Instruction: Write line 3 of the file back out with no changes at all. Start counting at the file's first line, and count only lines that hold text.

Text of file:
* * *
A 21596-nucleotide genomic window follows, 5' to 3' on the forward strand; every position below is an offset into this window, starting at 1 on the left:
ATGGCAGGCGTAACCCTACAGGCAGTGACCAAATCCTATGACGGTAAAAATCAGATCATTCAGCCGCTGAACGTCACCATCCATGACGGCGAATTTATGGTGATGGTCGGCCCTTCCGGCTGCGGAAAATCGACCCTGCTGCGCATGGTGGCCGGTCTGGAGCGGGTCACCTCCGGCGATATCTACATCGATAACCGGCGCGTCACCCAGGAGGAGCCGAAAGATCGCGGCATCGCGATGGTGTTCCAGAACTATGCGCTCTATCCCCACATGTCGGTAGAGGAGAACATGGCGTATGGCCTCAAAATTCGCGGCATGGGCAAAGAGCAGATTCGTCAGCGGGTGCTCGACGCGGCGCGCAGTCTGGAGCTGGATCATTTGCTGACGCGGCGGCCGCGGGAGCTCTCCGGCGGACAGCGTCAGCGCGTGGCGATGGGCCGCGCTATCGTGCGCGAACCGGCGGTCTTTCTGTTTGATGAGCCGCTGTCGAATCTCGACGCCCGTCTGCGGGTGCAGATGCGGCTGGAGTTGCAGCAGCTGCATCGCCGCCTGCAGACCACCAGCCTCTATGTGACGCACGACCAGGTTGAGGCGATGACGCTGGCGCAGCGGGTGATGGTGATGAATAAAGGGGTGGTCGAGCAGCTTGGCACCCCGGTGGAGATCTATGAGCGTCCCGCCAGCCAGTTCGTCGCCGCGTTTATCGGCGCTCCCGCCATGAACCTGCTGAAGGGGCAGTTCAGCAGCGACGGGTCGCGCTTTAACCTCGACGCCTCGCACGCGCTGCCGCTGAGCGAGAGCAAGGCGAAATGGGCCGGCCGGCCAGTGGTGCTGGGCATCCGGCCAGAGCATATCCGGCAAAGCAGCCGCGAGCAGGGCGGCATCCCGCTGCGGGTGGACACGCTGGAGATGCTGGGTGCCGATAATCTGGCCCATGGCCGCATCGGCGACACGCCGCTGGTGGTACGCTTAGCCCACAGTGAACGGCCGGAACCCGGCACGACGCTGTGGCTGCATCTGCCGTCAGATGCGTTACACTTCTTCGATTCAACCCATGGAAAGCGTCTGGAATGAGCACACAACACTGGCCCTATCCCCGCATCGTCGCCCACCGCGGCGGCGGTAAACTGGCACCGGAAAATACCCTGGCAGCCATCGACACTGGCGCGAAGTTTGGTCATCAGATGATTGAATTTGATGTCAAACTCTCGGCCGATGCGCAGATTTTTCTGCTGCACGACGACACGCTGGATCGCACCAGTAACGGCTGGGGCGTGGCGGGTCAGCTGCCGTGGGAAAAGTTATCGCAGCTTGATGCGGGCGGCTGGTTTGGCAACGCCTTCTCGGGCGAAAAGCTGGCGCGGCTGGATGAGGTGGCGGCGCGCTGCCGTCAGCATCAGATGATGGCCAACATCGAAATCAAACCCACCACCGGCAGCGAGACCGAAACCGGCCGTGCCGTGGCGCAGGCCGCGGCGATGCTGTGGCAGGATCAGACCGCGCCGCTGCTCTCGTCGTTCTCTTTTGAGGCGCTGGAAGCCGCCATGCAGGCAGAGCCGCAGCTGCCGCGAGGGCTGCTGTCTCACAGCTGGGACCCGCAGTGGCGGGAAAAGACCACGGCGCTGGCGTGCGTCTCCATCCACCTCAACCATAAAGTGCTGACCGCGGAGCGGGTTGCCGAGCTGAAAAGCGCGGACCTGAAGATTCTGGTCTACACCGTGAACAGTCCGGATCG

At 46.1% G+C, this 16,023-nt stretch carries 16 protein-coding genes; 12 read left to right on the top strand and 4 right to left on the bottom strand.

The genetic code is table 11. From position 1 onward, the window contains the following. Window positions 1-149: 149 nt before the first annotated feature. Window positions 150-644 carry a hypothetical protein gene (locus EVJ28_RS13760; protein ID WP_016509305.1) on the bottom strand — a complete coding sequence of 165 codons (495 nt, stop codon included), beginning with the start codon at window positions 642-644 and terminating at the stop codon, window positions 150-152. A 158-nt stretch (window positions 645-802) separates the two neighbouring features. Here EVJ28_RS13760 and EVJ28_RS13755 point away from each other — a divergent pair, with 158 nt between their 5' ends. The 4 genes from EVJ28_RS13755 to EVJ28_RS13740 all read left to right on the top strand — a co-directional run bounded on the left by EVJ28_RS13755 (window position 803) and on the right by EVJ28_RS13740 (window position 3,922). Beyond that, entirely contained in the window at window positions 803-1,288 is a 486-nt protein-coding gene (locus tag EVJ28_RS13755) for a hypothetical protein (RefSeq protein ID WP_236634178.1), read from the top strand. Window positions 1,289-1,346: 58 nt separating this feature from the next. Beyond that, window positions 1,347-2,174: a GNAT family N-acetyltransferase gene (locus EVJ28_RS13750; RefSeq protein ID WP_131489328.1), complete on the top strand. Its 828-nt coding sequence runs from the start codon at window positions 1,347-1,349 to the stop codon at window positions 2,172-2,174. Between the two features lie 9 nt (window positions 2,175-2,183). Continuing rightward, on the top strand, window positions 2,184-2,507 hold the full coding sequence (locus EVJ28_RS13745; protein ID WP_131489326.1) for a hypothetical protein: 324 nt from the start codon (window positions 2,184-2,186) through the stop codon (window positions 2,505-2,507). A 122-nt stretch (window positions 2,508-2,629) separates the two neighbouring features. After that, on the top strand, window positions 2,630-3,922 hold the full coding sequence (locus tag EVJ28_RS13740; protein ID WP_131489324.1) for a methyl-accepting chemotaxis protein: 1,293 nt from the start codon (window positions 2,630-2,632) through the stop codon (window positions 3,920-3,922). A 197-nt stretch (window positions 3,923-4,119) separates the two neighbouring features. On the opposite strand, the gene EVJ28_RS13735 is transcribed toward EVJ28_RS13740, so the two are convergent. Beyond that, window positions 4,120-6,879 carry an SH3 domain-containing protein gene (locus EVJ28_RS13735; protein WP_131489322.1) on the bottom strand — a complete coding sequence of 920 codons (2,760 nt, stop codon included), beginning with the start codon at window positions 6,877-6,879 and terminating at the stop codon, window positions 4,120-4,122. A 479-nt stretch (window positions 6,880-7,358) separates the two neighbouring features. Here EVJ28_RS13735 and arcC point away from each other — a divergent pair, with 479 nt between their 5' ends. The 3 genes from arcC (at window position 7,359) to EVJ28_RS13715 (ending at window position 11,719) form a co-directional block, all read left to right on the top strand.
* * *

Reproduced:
At 46.1% G+C, this 16,023-nt stretch carries 16 protein-coding genes; 12 read left to right on the top strand and 4 right to left on the bottom strand.